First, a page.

San Francisco -- Roku tends to get characterized as a tool for cord-cutters, but the streaming platform is increasingly becoming a friend to cable operators and other traditional pay TV operators that are looking to expand the ways consumers can access their services.
“We get painted with that cord-cutter brush like we’re the enemy of pay TV,” Steve Shannon, Roku’s general manager, content services, said during a keynote discussion Tuesday here at the Multichannel News/Broadcasting & CableNext TV Summit. “But that being said we don’t root for the demise of pay TV at all. In fact we’d like to see it grow…we just want it to be on our platform."
That’s already apparent with MSOs such as Charter Communications and Time Warner Cable that have developed authenticated apps for the Roku platform, but have stepped beyond that with more integrated partnerships.
TWC, for example, is testing a set of IPTV tiers in New York for broadband-only subscribers that use the Roku in lieu of a traditional set-top box. Charter Communications is doing something similar with its trials of Spectrum TV Stream, an offering that starts at $13 for the broadcast TV channels, plus HBO or Showtime.
Charter’s offer is “a crazy good deal,” Shannon said in an interview with B&C’s George Winslow. “I think that kind of value proposition is part of the future.”
“The more money that's flowing through the pay TV ecosystem the better off we are, so we partner very closely with cable operators and cable networks...to help them be successful in a streaming environment and to grow their business.”
Although the traditional TV ad business continues to encounter rough seas, in part because some viewing being delivered over-the-top isn’t being measured, advertising is Roku’s fastest-growing business segment.
Subscription-based services like Netflix and Amazon Prime are the most popular services on Roku, but Roku’s selection of pure, ad-supported services, such as Crackle and YouTube channels, “are really starting to come on strong,” Shannon said.
The TV has historically been the most powerful ad medium, but it’s been bleeding to the digital side, because the latter can be targeted, is more interactive and provides more granular data and reporting.
“Really for the first time we are combining those worlds,” Shannon said, noting that the ad story at Roku is being helped by scale – about 7.5 million households used the platform in the last 30 days.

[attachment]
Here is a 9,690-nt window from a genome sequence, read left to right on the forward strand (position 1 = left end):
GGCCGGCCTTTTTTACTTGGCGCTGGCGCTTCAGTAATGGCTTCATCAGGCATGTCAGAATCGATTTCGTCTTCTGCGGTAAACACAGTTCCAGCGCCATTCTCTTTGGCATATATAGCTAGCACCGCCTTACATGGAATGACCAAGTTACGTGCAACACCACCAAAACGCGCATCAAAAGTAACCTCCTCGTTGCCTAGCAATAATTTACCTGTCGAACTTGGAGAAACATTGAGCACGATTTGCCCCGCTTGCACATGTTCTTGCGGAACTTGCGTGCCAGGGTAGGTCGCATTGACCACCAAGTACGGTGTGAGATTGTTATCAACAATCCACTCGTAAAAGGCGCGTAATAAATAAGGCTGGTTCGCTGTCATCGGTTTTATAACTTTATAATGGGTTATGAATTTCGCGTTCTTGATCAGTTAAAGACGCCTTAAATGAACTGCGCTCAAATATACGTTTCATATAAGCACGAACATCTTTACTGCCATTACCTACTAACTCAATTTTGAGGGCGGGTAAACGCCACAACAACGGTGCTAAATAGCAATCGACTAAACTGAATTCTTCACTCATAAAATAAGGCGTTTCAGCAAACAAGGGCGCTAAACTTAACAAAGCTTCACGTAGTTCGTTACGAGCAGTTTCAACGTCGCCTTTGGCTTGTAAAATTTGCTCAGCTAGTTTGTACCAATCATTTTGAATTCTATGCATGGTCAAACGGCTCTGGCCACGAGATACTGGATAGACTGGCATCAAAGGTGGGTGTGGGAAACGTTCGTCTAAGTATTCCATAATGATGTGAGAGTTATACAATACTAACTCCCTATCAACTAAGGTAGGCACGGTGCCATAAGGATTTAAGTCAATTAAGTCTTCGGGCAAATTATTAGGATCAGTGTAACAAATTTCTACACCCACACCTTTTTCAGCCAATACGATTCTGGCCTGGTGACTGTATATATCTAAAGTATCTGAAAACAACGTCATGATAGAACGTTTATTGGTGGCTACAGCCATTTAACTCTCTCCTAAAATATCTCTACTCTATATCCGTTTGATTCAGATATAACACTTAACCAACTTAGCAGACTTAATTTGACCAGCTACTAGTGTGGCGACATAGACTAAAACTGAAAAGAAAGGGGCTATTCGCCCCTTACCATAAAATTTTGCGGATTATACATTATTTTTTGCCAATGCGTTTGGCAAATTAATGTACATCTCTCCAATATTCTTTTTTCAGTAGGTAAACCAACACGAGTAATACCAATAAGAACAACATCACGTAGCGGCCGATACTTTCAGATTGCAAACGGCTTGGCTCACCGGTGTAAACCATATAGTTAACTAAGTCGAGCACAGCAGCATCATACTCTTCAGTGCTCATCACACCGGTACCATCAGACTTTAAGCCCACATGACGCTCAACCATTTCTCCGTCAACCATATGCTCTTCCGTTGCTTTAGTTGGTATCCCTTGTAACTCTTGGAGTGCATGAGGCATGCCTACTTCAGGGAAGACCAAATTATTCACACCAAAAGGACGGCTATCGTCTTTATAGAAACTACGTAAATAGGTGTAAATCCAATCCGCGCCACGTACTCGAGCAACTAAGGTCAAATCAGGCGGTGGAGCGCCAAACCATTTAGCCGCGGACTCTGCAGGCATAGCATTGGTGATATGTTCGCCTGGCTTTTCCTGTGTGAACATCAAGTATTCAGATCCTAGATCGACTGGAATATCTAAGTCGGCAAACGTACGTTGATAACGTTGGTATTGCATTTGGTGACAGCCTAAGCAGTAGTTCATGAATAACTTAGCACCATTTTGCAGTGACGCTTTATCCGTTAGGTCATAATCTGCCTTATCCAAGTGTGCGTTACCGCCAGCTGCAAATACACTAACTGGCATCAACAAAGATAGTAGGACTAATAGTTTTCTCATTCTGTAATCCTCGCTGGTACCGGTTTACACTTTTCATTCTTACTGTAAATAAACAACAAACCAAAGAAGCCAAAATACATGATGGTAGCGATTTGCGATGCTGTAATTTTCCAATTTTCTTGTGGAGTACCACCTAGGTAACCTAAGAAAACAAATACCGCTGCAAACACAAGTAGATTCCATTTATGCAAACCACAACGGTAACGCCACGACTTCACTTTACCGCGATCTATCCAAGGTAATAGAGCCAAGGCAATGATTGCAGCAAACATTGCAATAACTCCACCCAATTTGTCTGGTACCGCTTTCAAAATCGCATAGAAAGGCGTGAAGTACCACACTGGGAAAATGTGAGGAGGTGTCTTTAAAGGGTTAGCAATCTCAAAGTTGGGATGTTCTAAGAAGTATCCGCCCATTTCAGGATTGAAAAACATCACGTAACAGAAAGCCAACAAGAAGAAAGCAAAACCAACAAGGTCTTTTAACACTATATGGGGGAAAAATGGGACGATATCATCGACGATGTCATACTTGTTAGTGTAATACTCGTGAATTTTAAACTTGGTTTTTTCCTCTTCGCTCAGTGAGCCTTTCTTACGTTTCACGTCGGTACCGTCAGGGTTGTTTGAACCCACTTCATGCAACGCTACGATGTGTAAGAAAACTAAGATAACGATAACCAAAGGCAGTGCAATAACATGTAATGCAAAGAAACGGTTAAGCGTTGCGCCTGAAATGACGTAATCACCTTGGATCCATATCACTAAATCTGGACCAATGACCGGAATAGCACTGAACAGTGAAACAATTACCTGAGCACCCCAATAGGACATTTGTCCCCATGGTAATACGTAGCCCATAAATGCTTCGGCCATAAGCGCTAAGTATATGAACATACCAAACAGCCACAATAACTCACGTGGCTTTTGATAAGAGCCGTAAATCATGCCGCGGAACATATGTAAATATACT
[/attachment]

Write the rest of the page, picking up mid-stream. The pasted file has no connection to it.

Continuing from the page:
That's become interesting to advertisers so that ad dollars are starting to pour in…to these ad-supported networks. They’re starting to flourish and grow…We can’t get enough ad inventory…to sell.”
Regarding that portion of Roku’s business model, Shannon said Roku typically gets 30% of the ad inventory.
But Roku also makes money on its hardware and drives revenues from transactional digital video (movie and TV sales and rentals), and some business from subscription offerings. For subscriptions, Roku doesn’t always get a revenue share, but does if it wins/acquires the subscriber for a service such as Netflix, Hulu or Amazon.
Roku also makes money from its audience development initiative for channel partners. He said it’s one of the reasons why CNN has decided to launch an app on Roku’s platform.
Shannon also discussed the increasing role 4K will play on Roku, which supports it today on its new Roku 4 player and on select TCL 4K-TVs that are powered by Roku’s platform.
“We think streaming will be the main way that people enjoy 4K,” he said, noting that Roku is poised to launch UltraFlix, a streaming service that specializes in 4K content.
Shannon reiterated that Roku has no plans to offer its own branded content, leaving that to OTT platform competitors such as Amazon, Apple and Google.
“It’s a differentiator from our competition in that we don't compete with our content providers,” he said. “What that allows us to do is to really focus on being agnostic and focus on getting the customer to watch what they want to watch rather than getting the customer to watch what we want them to watch."
But he did acknowledge that Roku has been “tempted” from time to time to develop its own content. “Never say never, but so far our credo is really to not compete with our content partners.”
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